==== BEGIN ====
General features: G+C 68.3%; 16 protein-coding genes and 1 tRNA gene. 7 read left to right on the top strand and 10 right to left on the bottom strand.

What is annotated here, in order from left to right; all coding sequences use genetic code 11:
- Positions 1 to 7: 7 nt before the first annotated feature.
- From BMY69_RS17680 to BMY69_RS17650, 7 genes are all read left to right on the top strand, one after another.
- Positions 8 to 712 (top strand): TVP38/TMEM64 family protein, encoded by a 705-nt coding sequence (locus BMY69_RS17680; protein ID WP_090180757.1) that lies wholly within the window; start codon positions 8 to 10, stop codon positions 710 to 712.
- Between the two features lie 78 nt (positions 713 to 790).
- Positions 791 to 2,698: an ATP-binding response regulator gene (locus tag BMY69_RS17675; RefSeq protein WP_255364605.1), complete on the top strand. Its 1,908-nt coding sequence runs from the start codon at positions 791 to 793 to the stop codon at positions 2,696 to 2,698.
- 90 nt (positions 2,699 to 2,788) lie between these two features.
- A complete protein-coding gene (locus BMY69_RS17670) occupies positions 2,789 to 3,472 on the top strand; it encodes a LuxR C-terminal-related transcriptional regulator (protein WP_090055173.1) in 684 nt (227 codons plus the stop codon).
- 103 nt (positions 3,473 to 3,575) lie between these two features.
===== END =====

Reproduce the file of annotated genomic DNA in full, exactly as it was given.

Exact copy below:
General features: G+C 68.3%; 16 protein-coding genes and 1 tRNA gene. 7 read left to right on the top strand and 10 right to left on the bottom strand.

What is annotated here, in order from left to right; all coding sequences use genetic code 11:
- Positions 1 to 7: 7 nt before the first annotated feature.
- From BMY69_RS17680 to BMY69_RS17650, 7 genes are all read left to right on the top strand, one after another.
- Positions 8 to 712 (top strand): TVP38/TMEM64 family protein, encoded by a 705-nt coding sequence (locus BMY69_RS17680; protein ID WP_090180757.1) that lies wholly within the window; start codon positions 8 to 10, stop codon positions 710 to 712.
- Between the two features lie 78 nt (positions 713 to 790).
- Positions 791 to 2,698: an ATP-binding response regulator gene (locus tag BMY69_RS17675; RefSeq protein WP_255364605.1), complete on the top strand. Its 1,908-nt coding sequence runs from the start codon at positions 791 to 793 to the stop codon at positions 2,696 to 2,698.
- 90 nt (positions 2,699 to 2,788) lie between these two features.
- A complete protein-coding gene (locus BMY69_RS17670) occupies positions 2,789 to 3,472 on the top strand; it encodes a LuxR C-terminal-related transcriptional regulator (protein WP_090055173.1) in 684 nt (227 codons plus the stop codon).
- 103 nt (positions 3,473 to 3,575) lie between these two features.